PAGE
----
For these and other uncomfortable revelations, Hermes has been viciously attacked by naturopaths. Now, the organization officially charged with testing naturopathic competence admits what she's been saying all along: ND education and training in pharmacology is insufficient.

As a first step in concocting a pharmacology exam, NPLEX is doing a practice analysis to determine which drugs naturopaths' patients are typically taking, or need to be taking, and which drugs naturopaths typically prescribe. In yet another disturbing revelation, NPLEX also wants to know,

"which drugs they need to be able to prescribe in order to take a patient off them."

In other words, unless a naturopath has the legal authority to prescribe a particular drug, she cannot take a patient off that drug. For example, suppose a patient is on Ritalin, prescribed by his physician for ADHD. The naturopath wants the patient to forego Ritalin in favor of naturopathic treatments for ADHD, like homeopathy, cranial osteopathy, dietary supplements, removing eggs from the diet, and acupressure.  If she can legally prescribe Ritalin, she can tell the patient to stop taking it and institute her own regimen of useless, but lucrative, treatments.

So eager was NPLEX to get naturopaths to take the survey (which had to be completed by August 12) that it is giving NDs one hour of continuing education credit in pharmacology for completing it. In other words, while admitting naturopathic pharmacology education is inadequate, NPLEX will give pharmacology education credit to NDs who complete an exercise that will do nothing to improve their pharmacology education.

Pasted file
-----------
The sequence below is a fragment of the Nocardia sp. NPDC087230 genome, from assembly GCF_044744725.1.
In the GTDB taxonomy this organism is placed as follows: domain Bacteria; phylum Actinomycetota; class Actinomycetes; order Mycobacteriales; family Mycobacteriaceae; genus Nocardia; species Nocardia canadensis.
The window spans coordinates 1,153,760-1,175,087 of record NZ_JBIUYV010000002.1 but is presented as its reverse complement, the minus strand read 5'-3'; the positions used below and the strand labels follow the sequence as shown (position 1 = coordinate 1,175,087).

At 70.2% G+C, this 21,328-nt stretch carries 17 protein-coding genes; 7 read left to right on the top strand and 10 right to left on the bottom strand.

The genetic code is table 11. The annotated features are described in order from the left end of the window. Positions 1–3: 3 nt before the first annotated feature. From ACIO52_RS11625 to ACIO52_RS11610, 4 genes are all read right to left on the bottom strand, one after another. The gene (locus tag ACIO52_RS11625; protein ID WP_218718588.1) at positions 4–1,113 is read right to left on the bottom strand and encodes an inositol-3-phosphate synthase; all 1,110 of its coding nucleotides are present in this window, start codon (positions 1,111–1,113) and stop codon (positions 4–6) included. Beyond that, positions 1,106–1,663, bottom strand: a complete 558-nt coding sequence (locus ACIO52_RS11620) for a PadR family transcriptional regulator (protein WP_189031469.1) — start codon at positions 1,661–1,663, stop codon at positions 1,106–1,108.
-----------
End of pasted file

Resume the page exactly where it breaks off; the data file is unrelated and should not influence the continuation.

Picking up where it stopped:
While there is a passing reference to concerns about safety, optics are never far from the naturopathic mind. According to NPLEX,

"The stake you have in this is that having a legitimate way to test pharmacological knowledge will give further credibility to the profession, and may make legislators more likely to consider expanded scope of practice."

Well, maybe. The problem is that, unlike the USMLE or COMPLEX-USA for MDs and DOs, we don't know what is on the current NPLEX exam. Almost certainly, NPLEX won't reveal what questions are on the pharmacology exam they are going to create. There will be no one outside naturopathy to assess whether NDs can safely and effectively prescribe. Once again, we'll have accept the naturopaths' word for it. Unfortunately, as we see here, their word isn't reliable.

*The NPLEX announcement was included in an email from the Naturopathic Medicine Committee of Osteopathic Medical Board of California, a public agency, sent to all licensed naturopaths. However, curiously, there is no information about the survey on the NABNE or the Naturopathic Medicine Committee websites so I am unable to provide a link. Unfortunately, the actual survey is no longer available online.